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Can things be good for everyone in a capitalist society?

Saving Capitalism For the Many, Not the Few

By Robert B. Reich

Knopf

279 pages, $26.95

By Peter Simon

In the 30 years after World War II, the United States created the largest and most prosperous middle class the world has known. The American economy doubled, and so did the earnings of the typical worker.

Over the next 30 years, the bottom fell out. The economy again doubled, but earnings for the typical worker remained flat.

Today, two-thirds of Americans live from paycheck to paycheck, and about 25 percent of the employed have incomes below the federal poverty level for a family of four.

Meanwhile, the rich get richer. In 1965, chief executive officers made 20 times more than their firm’s average worker. Today, CEO compensation is 300 times greater than the workers’ average pay. 

The richest 400 Americans have more wealth than the bottom 50 percent of the nation’s workforce.

Income inequality has reached the boiling point, writes Robert Reich, a professor of public policy at the University of California-Berkeley, secretary of labor during President Clinton’s administration and the author of 14 books.

“The threat to capitalism is no longer communism or fascism but a steady undermining of trust modern societies need for growth and stability,” he says. “When most people stop believing they and their children have a fair chance to make it, the tacit social contracts societies rely on for voluntary cooperation begin to unravel. In its place comes subversion, small and large – petty theft, cheating, fraud, kickbacks, corruption.”

Many of the causes of income inequality are evident. American employees are displaced by lower-paid workers abroad and by technology that cuts the need for employees. Labor unions have seen huge declines in both members and clout.

Then there are the hidden factors, driven by corporate spending for attorneys, lobbyists, publicists and experts willing to endorse a product in return for hefty fees. Through political power and know-how, business interests outwardly support legislation that appears favorable to the consumer, then, away from the public eye, use their influence to make sure the bills are neutralized by favorable details, or that enforcement is assigned to agencies too short-staffed to be effective, Reich said.

Two years ago, for example, pharmaceutical interests spent $225 million to, among other things, secure patents prohibiting rivals from marketing less expensive generic drugs for as long as 20 years. In many cases, patents are then extended on the basis of small and insignificant changes to the original drugs. As an alternative, Reich said, drug firms simply pay their rivals lucrative sums to keep the generics off the market. Meanwhile, the high cost of drugs was a major factor that kept an estimated 50 million people from filling their prescriptions in 2013. 

In Texas, 14 people were killed and more than 200 injured by a 2013 explosion at a fertilizer plant that had not been fully inspected by a short-staffed federal agency in nearly 30 years.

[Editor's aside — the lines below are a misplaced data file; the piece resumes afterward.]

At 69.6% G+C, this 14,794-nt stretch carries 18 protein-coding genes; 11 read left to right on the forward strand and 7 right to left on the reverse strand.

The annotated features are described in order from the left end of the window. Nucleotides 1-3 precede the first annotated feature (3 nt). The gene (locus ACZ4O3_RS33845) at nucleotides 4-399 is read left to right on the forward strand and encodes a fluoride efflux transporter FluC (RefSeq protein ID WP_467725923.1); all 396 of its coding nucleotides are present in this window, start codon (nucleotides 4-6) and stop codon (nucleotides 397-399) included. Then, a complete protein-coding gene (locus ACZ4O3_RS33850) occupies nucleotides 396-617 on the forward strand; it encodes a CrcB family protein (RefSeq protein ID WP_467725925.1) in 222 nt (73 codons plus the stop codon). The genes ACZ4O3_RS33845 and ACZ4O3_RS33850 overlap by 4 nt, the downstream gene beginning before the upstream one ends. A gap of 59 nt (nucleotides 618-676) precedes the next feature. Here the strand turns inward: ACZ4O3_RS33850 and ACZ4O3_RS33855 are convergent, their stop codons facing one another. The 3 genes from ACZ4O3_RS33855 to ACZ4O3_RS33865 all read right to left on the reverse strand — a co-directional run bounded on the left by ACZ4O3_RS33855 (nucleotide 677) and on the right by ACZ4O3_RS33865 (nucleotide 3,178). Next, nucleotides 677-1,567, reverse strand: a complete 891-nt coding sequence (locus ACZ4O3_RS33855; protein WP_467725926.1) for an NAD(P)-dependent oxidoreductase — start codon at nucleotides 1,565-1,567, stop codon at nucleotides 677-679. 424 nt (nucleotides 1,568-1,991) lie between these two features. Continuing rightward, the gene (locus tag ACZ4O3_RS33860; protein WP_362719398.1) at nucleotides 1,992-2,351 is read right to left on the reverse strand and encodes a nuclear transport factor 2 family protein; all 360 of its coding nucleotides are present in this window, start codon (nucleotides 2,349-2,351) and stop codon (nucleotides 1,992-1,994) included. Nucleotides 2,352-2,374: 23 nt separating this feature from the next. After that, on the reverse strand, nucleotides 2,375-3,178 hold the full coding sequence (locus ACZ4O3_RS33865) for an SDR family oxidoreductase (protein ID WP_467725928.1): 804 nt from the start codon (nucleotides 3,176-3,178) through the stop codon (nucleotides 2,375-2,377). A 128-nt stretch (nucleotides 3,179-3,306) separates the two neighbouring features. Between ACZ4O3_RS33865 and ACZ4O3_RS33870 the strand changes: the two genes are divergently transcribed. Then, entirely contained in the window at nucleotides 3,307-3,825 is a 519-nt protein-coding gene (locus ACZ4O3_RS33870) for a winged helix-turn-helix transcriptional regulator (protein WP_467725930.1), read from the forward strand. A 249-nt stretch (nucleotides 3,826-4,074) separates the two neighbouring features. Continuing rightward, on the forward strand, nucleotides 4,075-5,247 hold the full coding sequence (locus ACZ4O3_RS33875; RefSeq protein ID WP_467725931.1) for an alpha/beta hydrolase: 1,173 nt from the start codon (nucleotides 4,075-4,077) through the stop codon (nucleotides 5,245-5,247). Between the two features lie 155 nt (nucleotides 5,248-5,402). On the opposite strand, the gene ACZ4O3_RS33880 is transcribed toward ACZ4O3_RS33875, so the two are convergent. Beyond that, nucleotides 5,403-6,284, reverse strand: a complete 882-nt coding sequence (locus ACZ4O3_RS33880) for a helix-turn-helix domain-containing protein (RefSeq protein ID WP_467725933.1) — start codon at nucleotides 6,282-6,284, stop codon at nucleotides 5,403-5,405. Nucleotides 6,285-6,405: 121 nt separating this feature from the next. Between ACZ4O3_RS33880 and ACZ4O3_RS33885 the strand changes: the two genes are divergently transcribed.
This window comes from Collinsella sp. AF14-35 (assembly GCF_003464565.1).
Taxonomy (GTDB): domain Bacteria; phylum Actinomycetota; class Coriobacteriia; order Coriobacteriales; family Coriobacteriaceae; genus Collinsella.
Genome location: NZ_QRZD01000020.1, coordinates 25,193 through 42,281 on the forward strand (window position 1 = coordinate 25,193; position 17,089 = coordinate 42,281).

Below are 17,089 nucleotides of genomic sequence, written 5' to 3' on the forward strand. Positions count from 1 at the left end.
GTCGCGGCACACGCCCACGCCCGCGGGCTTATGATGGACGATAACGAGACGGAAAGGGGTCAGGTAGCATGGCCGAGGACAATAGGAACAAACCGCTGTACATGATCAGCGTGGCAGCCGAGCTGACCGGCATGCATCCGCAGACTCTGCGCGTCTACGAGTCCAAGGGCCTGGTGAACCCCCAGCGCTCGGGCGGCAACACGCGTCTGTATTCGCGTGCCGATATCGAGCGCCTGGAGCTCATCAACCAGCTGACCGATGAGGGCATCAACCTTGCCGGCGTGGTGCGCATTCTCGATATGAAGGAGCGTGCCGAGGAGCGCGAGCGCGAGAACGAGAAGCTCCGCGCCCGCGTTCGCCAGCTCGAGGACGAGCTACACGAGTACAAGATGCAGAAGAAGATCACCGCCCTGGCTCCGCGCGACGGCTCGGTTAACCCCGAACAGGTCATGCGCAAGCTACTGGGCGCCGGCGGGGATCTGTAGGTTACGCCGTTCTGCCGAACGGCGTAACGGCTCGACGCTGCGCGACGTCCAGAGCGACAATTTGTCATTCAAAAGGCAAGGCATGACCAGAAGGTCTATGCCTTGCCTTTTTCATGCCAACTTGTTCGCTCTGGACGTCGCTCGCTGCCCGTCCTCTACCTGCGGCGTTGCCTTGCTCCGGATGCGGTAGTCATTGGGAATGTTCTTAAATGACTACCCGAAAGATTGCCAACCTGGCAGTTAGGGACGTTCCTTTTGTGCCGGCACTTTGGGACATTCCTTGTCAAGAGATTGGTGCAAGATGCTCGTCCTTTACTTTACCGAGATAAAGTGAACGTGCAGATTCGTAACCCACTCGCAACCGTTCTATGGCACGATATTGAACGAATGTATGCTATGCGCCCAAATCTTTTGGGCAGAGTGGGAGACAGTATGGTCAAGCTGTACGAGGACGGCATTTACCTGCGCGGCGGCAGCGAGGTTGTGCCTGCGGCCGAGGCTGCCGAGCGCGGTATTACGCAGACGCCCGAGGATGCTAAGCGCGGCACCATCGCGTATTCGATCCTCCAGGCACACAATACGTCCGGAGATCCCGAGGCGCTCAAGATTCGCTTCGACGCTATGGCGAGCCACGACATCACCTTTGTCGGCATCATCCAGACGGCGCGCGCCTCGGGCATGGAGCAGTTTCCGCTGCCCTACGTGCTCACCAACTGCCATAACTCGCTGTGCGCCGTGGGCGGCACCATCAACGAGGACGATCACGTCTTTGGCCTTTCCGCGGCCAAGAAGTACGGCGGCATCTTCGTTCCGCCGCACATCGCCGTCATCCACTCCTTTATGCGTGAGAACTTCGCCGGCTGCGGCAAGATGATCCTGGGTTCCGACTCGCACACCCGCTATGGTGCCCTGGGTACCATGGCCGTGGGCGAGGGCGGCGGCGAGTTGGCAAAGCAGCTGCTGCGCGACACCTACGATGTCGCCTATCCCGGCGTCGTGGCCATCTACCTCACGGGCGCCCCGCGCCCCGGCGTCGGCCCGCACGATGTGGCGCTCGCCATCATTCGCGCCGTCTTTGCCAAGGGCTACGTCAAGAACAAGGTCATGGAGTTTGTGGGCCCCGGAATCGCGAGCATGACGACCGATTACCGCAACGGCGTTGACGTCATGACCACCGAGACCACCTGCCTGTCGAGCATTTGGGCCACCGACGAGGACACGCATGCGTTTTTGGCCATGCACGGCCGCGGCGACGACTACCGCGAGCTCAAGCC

“Defanging laws by hollowing out the agencies charged with administering them works because the public doesn’t know it’s happening” Reich said. “The playing field is tilted toward those who have had the resources and power to tilt it in their direction. And as they gain steadily more resources and power, it tilts further.”

Critics of Reich say he favors excessive government tinkering with the free market, which in turn creates higher business taxes, red tape and exacting regulations that discourage innovation, growth and hiring.

Reich disputes those assertions repeatedly in the book. “There can be no ‘free market’ without government,” he writes. “The ‘free market’ does not exist in the wilds beyond the reach of civilization. A market – any market – requires that government make and enforce the rules of the game.”

While much of the debate centers around semantics, he asserts, income inequality threatens the very fabric of American life. Without major reform, “the middle class will disappear, and capitalism as we know it will not survive.”

For starters, Reich urges that patent protection be shortened; antitrust laws be more strictly enforced; bankruptcy laws provide more leverage for those with unmanageable student debt or crippling mortgages on their first homes, and that the minimum wage be raised to half the national median wage.

More dramatically, Reich proposes that all Americans, beginning at age 18, receive “a basic minimum monthly income that enables them to be economically independent and self-sufficient.” He also floats the idea of giving every child at birth “a basic minimum endowment of stocks and bonds that could grow into a nest egg capable of producing a minimum basic income.” Those measures would be funded by savings from market reforms or “a tiny share of intellectual property awarded by the patent office.”

“Saving Capitalism” offers a timely, articulate and informed argument for a strong and activist approach to income inequality. It suffers, however, from Reich’s sketchy explanation of a monthly income for all Americans, the stocks proposal for newborns, and how they would be financed.

Peter Simon is a former longtime Buffalo News reporter.